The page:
2

The image below is my ham-fisted attempt to design a database of cabinets. I'm new to this and this is simply an exercise to help me understand database structure.

My goal is not to create an inventory/order database that relates to client purchases. I want to create a database that would allow me to populate products based on style, material, joinery, or etc... In other words, if a customer visits the website and selects to view cabinets of a certain category then all the cabinets associated with that category will populate in an array. It will display an image and beneath that a title. For example: enter image description here

From what I've researched attributes should define the columns of the table, but many of the cabinets have multivalued attributes. I'm starting to believe I've overcomplicated the design. I added a few text blocks to hopefully clarify the purpose of the table. Can someone with experience provide some constructive feedback? Thanks!

EER Diagram

0

I can only repeat what I tell everyone - Data Model Resource Book Volume 1 is maybe half about that topic and it is a serious goldmine of ideas and complications.

Seriously, depending what you want to cover that is a brutal topic. Some things are sized (3 x 2meter lone, 5x1.5 meter long), some have colors, some sizes, some colors AND sizes.

Price may depend on attribute, volume combined dimension (total meters). World of pain.

The question is how much of that you NEED - and what yo can cut.

I suggest reading the book for also in depth discussions about the topic.

Sadly, that is all I can say - without a requirement, a review of your schema is moot (did you forget something? How can I know... we only can check what is possible, not what is wanted, in product complexity).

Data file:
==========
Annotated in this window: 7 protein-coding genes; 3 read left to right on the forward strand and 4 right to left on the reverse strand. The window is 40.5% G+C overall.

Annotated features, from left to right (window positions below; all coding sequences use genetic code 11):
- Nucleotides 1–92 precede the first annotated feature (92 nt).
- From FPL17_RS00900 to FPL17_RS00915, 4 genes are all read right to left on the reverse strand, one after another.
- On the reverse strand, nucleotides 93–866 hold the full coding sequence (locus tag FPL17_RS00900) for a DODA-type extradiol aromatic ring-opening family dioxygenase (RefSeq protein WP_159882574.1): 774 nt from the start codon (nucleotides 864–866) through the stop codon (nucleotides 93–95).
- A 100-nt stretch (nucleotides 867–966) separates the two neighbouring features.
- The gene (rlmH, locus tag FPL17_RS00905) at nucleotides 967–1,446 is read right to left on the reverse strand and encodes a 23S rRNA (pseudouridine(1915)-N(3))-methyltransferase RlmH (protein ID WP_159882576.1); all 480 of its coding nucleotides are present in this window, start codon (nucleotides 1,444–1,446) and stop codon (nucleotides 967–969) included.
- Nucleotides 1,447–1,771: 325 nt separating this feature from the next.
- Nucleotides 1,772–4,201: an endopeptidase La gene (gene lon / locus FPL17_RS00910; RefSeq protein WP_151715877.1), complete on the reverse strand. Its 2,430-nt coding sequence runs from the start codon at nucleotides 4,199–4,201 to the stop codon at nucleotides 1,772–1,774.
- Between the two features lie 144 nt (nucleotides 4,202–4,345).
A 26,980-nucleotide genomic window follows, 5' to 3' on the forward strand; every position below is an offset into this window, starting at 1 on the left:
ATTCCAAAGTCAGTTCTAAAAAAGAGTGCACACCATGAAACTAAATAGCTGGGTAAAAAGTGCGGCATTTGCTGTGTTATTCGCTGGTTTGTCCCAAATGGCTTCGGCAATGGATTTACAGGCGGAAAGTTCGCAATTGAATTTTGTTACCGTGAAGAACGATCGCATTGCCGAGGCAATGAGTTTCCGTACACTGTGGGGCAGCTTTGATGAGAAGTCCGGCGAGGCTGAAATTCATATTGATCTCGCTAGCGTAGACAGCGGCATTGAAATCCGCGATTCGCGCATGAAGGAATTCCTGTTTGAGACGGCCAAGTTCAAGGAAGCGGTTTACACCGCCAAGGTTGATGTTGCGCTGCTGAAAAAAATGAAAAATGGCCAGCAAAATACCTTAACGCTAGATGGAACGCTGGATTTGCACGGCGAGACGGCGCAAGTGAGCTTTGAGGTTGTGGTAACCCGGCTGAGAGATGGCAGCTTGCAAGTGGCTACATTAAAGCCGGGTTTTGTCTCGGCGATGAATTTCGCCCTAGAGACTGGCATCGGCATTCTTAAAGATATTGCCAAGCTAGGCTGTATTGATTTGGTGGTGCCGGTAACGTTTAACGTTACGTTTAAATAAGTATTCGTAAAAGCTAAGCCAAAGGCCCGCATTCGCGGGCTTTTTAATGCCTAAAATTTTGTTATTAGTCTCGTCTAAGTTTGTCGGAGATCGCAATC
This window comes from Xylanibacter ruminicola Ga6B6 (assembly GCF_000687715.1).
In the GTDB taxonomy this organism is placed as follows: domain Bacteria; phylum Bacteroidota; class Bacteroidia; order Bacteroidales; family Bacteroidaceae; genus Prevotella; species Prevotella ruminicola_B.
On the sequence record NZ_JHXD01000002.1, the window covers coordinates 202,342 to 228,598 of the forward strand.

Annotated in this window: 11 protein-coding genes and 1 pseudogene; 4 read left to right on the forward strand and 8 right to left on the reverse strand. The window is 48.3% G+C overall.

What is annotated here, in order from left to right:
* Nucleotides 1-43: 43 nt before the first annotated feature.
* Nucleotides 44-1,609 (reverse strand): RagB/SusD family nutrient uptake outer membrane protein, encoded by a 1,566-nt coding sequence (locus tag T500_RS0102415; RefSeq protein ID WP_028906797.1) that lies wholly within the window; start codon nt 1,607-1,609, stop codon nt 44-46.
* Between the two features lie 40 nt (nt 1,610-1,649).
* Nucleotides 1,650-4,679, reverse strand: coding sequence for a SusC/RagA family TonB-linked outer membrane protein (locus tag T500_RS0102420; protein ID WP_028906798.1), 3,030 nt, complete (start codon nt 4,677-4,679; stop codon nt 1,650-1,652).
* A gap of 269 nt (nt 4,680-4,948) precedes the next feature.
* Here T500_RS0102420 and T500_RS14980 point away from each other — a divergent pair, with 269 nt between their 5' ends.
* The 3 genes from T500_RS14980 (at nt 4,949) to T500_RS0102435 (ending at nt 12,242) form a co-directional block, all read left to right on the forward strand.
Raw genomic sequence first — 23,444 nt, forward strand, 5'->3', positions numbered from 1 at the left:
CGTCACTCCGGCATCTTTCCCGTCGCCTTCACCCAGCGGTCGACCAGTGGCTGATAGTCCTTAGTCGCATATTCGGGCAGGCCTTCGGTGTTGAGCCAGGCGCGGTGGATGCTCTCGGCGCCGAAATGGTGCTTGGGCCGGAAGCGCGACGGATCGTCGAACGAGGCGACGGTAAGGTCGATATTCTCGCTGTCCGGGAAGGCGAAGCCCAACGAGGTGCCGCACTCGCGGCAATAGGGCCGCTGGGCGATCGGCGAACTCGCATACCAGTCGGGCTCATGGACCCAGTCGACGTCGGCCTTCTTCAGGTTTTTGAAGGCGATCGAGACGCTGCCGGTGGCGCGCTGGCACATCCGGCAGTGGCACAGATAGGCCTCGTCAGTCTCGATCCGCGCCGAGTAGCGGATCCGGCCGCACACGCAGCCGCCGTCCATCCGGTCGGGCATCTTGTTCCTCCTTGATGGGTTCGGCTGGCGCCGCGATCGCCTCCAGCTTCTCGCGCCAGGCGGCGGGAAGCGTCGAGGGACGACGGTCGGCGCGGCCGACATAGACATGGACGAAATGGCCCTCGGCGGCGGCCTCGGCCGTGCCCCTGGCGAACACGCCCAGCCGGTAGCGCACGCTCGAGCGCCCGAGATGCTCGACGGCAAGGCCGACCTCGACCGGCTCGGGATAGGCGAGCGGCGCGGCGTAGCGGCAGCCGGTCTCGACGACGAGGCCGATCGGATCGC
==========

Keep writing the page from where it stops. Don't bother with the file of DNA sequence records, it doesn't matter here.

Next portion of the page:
• Sounds like you're telling me I'm in over my head :) What do you mean a requirement or review of schema? The tables and relationships in the EER diagram is all the data I wish to include if that is what you are asking. Thanks for the book recommendation. – wellington Jul 17 '18 at 15:26
  • 1
    Yeah, but the tables are waht you THINK is good enough for your needs, but we don't ahve your needs in detail. And without those we can not review. That is requirements. – TomTom Jul 17 '18 at 15:35
0

It looks like a pretty good start, but it is hard to tell without knowing the requirements. I would suggest that you start out by trying to capture the requirements in short sentences like:

A `CABINET` have exactly one `JOINERY_TYPE`  

You can then verify that your model captures all the requirements.

I would stay away from attributes like id, name etc. I would use cabinet_id and use that throughout the model.

  • By "use that throughout the model," you mean that naming convention, correct? How would you go about adding data to the database? That part is very confusing to me. Do I import a CSV data file for each table? Just don't see how databases help to streamline the process if I have to build data files to import to the database. Do you know of a good walkthrough resource? Thanks – wellington Jul 17 '18 at 14:49
  • 1
    I could be wrong, but your question about streamlining the process suggests that you need some time learning what databases are for. If you only plan on using the data n one manner and in one context, then a database doesn't give you much in return for your effort. It's when you begin sharing the data among multple uses that you get the payoff. – Walter Mitty Jul 17 '18 at 18:36
  • 1
    Yes, it is the naming convention. I'm a bit pussled by your question. Beside an initial load of data, there is usually some kind of application that modifies the data. Are you planning to load your data and never change it? – Lennart Jul 17 '18 at 18:44
  • @Lennart Never received notification so just saw comments. For instance, if a product has many attribute types (one-to-many relationship), do I enter that item into the database table twice, so that each entry is assigned one attribute type? The data will need to be modified from time to time. – wellington Jul 23 '18 at 19:07

Your Answer

By clicking “Post Your Answer”, you agree to our terms of service, privacy policy and cookie policy

Not the answer you're looking for? Browse other questions tagged or ask your own question.